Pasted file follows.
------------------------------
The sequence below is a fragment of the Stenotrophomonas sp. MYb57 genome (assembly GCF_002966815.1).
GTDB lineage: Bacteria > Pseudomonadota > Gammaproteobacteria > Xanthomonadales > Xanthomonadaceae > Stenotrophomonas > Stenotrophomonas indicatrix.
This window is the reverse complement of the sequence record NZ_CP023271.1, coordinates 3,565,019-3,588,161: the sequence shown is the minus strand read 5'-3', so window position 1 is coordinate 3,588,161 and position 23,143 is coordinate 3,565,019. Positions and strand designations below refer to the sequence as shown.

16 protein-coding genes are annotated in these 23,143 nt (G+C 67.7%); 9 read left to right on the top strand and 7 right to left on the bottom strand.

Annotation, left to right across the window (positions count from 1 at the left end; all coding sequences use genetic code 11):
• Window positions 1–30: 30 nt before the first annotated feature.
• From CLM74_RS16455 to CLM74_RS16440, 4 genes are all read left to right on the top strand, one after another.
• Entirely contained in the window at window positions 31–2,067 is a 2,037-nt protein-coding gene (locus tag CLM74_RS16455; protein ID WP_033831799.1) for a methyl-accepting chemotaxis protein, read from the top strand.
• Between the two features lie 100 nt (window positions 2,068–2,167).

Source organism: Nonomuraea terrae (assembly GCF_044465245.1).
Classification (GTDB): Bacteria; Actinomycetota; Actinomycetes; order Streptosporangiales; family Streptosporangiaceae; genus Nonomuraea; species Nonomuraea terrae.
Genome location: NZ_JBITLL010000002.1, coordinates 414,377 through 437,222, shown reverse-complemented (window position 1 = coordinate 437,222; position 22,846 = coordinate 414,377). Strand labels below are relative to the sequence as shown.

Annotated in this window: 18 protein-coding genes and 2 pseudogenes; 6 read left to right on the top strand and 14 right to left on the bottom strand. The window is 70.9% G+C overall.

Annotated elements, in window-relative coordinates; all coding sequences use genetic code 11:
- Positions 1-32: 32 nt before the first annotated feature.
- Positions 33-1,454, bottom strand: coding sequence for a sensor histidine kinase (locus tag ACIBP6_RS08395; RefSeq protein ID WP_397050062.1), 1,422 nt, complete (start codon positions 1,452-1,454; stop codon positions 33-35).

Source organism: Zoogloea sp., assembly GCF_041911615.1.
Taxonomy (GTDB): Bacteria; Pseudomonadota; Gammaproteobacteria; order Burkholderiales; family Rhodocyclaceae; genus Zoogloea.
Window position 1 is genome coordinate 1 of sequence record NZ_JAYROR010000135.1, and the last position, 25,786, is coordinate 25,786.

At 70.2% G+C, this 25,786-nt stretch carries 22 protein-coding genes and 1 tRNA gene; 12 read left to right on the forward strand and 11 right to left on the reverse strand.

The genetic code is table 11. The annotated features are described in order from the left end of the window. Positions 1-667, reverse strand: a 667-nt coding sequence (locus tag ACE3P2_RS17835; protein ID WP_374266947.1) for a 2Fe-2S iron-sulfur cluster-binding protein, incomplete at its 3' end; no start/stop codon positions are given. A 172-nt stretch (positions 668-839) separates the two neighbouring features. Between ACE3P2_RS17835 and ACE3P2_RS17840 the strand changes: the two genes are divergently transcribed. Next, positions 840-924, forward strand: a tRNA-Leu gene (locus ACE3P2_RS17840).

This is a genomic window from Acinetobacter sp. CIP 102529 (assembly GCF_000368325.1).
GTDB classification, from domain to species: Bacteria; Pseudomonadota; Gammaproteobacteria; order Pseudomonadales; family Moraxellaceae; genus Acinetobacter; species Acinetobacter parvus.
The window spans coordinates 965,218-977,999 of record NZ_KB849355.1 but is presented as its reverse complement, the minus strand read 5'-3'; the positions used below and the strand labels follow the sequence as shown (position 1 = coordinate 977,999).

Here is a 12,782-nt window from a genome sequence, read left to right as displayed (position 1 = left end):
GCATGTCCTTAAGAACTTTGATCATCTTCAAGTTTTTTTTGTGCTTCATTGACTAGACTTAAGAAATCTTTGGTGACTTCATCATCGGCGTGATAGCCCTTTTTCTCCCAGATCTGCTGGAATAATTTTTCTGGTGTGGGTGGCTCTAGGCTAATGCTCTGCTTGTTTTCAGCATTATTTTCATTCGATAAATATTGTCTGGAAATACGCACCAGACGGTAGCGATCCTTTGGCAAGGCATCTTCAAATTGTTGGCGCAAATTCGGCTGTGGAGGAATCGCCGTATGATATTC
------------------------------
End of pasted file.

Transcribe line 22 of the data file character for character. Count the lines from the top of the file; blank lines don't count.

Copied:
This is a genomic window from Acinetobacter sp. CIP 102529 (assembly GCF_000368325.1).